WASHINGTON - Americans are divided on whether to trust Democrats or Republicans to overhaul the nation's health care system, which critics say is fraught with waste and lawsuit abuse, a national poll indicates.
Forty-three percent of respondents to a CNN poll said they trust Democrats to address health care issues, while 40 percent of Republicans said GOP lawmakers would do a better job.
The poll, released Thursday, also indicates that most Americans feel that the Senate health care overhaul bill drafted by Majority Leader Harry Reid, D-Nev., would raise their taxes and the federal deficit.
Sixty-one percent of respondents said they oppose Reid's plan, while 36 percent said they favor it.
Four percent of respondents said they had no opinion on the $848 billion proposal, which lacks legal reforms sought by many Republicans and business groups to help contain skyrocketing health care costs.
Among other things, tort reform proponents have suggested lawmakers include in the final health care overhaul bill a cap on punitive damages and restricting the statute of limitations on malpractice claims as a way to cut health care costs.
Senate Minority Leader Mitch McConnell, R-Ky., is among those calling for legal reforms.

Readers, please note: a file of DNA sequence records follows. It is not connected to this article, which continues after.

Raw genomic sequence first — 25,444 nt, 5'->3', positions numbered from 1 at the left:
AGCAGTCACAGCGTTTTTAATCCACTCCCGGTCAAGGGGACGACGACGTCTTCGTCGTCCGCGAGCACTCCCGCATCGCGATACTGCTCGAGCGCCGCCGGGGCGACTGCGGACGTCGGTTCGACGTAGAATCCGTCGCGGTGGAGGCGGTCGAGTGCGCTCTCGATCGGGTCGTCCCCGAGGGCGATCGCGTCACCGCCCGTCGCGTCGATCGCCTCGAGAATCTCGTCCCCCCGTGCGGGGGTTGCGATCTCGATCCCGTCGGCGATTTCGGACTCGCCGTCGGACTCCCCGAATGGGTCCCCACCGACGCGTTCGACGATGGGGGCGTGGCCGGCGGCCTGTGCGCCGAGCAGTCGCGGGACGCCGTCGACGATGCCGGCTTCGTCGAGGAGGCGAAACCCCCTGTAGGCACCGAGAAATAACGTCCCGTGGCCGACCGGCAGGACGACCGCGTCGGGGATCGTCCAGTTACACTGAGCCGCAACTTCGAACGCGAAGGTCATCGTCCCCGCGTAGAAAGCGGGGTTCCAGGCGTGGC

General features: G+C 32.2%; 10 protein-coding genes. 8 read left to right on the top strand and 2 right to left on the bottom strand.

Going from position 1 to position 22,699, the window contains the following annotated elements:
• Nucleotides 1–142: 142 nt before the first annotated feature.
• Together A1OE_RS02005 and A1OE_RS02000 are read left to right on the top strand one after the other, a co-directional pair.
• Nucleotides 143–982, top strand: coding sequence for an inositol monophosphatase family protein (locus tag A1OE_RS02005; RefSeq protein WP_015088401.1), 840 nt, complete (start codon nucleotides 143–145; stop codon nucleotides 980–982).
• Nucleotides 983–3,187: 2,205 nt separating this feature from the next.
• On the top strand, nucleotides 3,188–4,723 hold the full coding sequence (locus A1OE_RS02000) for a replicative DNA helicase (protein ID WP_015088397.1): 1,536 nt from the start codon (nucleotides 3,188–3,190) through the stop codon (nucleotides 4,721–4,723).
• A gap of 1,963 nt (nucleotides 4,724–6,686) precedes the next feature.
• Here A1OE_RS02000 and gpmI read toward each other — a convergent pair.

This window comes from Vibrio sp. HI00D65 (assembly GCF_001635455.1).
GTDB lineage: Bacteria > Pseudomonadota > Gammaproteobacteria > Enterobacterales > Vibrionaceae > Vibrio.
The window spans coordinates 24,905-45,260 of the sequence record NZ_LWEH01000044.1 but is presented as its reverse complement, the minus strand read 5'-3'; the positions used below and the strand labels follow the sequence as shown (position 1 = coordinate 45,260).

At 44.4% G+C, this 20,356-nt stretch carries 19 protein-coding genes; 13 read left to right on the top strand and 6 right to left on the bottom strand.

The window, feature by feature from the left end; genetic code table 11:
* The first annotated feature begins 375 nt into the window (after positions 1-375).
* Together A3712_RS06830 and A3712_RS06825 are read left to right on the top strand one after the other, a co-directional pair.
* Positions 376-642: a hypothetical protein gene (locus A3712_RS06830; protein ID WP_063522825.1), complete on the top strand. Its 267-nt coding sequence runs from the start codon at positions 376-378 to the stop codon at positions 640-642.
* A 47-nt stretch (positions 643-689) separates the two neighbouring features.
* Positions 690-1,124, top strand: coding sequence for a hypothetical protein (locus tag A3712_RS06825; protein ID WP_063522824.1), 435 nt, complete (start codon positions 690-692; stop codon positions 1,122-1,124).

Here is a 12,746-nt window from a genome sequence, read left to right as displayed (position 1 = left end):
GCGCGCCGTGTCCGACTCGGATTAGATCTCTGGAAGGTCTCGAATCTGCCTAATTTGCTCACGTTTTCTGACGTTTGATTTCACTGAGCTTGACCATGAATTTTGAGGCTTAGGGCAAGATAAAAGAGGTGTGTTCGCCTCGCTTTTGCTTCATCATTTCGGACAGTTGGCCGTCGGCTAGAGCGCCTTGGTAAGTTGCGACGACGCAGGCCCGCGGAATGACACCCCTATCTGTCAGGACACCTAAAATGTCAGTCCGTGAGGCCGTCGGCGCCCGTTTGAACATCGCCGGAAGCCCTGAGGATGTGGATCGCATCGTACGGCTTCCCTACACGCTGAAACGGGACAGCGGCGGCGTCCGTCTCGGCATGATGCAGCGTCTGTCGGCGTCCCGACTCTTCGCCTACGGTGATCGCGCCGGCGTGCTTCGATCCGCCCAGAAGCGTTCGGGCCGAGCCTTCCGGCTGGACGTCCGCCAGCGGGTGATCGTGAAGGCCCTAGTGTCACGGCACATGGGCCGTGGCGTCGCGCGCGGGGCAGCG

The public option component of the Senate bill, aimed at infusing more competition into the health insurance marketplace, is supported by 53 percent of Americans, the poll indicates.
The House passed its $1 trillion health care overhaul last month, while the Senate this month voted to begin debate on plan.
The final House and Senate plans will be merged in conference committee before a final bill goes to President Barack Obama, who has made health care reform No. 1 on his domestic policy agenda.
If signed by the president, the health care overhaul would mark the most significant expansion of medical care since Congress created Medicare in 1965 for the nation's elderly and disabled.
On the wider political question of which party running Congress would be better for the nation, the CNN poll shows that the public is divided, with 40 percent saying Democrats and 39 percent pointing to Republicans.
Nineteen percent of respondents that the country would be in the same condition regardless of which party controls the House and Senate, where Democrats currently enjoy hefty majorities.
"As the debate over health care continues, the Democrats may have lost the competitive advantage that they enjoyed earlier this year," CNN Polling Director Keating Holland said. "Since August, the number who support Democratic control of Congress has fallen farthest in the Northeast and the Pacific Rim -- two regions that have been Democratic strongholds for many years."
All 435 seats in the House and more than a third of seats in the Senate are up for election next year. Currently, Democrats have a 258-177 majority in the House and 20-seat majority in the Senate.
The CNN poll 1,041 adult Americans was conducted Dec. 2-3. The poll's margin of sampling error is plus or minus 3 percentage points. The survey was conducted by Opinion Research Corporation, based in Princeton, N.J.